Not PC is reporting today from the Libertarianz Party conferencein Auckland.

Pres Scott Wilson began the morning. Scott ran through the many supremely competent office holders now running the party – professional, accountable, and committed – stronger now than at any time in our history – 14 electorate camndidates already confirmed; 30 list candidates to be confirmed.

Same electoral funding as CHP, Destiny and Alliance, because of similar polling, and our excellent council election results.

One minute on TV1 at prime time gives every person in the country the chance to get our message.

So why do we bother? The Greens and ALCP are interested in issues of personal freedom. ACT is well-funded; Rodney is moderately libertarian; so why not just join them and radicalise them? We are an open party, we have members from all parties in Libz. But all parties change policies regularly.

I’ll take just three ACT policies at random to explain their problem:

DRUGS. At best they’re silent, at worst they want to lock up all drug users. The liberal party!

CIVIL UNIONS: They won’t confront that marriage should be liberalised, that the state should simply recognise people’s choice. They’re just conservatives, when even Catholic Spain allows gay marriage.

PROSTITUTION: They were against two adults being allowed to make choices for themselves.

Where they fail is they don’t believe in personal and social freedom. We believe you own your bank account, your life and your body. ACT agree with the first. They don ‘t even understand the second. [And they have no idea what to do about the disaster that is the RMA, Ed.]

We are not going to criminalise drug users. We will not be offering to lock them up. The ‘liberal party’ does!

The ALCP are dead in the water. And look what the Greens have done to their one member standing up for personal freedom! So much for their commitment for personal freedom.

We’re not a personality cult, as some entities have claimed, we are a serious party committed to getting Nanny government off your back, out of your pocket, and our of your life.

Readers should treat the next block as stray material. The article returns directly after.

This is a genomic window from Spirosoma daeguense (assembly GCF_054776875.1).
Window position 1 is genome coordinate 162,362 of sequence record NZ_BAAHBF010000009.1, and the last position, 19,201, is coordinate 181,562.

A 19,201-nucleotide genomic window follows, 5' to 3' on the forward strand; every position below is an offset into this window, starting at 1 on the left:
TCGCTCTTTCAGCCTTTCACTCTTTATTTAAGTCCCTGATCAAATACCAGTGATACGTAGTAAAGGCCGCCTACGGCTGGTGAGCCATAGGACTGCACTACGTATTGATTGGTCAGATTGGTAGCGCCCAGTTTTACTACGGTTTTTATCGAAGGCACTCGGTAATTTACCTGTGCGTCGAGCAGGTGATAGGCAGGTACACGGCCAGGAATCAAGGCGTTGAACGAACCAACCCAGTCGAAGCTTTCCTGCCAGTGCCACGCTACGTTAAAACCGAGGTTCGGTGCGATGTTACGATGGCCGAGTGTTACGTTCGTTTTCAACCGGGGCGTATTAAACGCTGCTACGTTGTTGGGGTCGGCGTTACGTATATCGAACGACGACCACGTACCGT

This election we are going to get that message across in spades.

Friday, 22 April 2005

The perfect martini does exist

After lengthy research, and many repetitions of that research, I have much pleasure in announcing that I can now reveal the recipe for the perfect martini. It exists, it is real, it can be yours!

The perfect martini is made with vodka, not gin, and is made with the best vodka you can buy/bludge/cadge from someone who has just come through Duty Free. Absolut and Stolichnaya are good. And yes, it must be shaken, not stirred (can I hear some mumbling at the back from the purists?)

Now take your shaker and fill it with crushed ice. Let it sit for a second as you get two glasses out (you just can't drink a martini alone) and put in each glass an olive, a cocktail onion and about a teaspoon of brine from either olive or onion.

Now, accuracy is important now: pour over the ice in the shaker six measures of vodka and three measures of extra dry vermouth. Shake vigorously, pour into the glassware and enjoy its clear oiliness as it fills the glass.

The ideal serving accompaniments are at least one friend, and the Benny Goodman Small Groups CD on your player. The Breakfast at Tiffany's soundtrack is an acceptable alternative.

See you in the morning. (Hic) And in the meantime, feel free to post your own perfect martini recipe below.

A weekend with the Libz

This weekend I’ll be hanging out at the Libertarianz conference here in Auckland. Read about it here.

I can’t promise to be as diligent a reporter as Aaron Bhatnagar was at last week's National conference, but I’ll do what I can.

Must away to get the drinks trolley ready. Do check in later.


RMA is permissive? Yeah, right.

"Property developers could face more hurdles in getting large new projects approved after a Supreme Court decision this week," says Resource Management Act (RMA) specialist Richard Brabant this morning.

Like they need more hurdles, right? And who pays when every new hurdle adds costs? You can answer that one yourself, can't you.

According to the RMA's cheerleaders, the RMA is en example of "permissive legislation." That's what ACT's Ken Shirley (then Labour MP) said at the time it was introduced. Further, the RMA does not allow anti-competitive behaviour - or so said the cheerleaders.

Well, tell that to Josephine Grierson and her tenants and customers at the Fox outlet shopping centre in Northcote; it is the Resource Consent for this project that the Supreme Court has just turned down. The Resource Consent was in the Supreme Court because shopping mall giant Westfield objected to another shopping centre down the road from their own.

The RMA is permissive. Really?

And it prohibits anti-competitive behaviour. Yeah, right.

Left? Right? A plague on you both

Greg Stephens at NZ Political Comments was asking recently about the usefulness and derivation of the left-right spectrum, and I suggested essentially that its usefulness is close to zero, except for those with minds as one-dimensional as the left-right spectrum itself.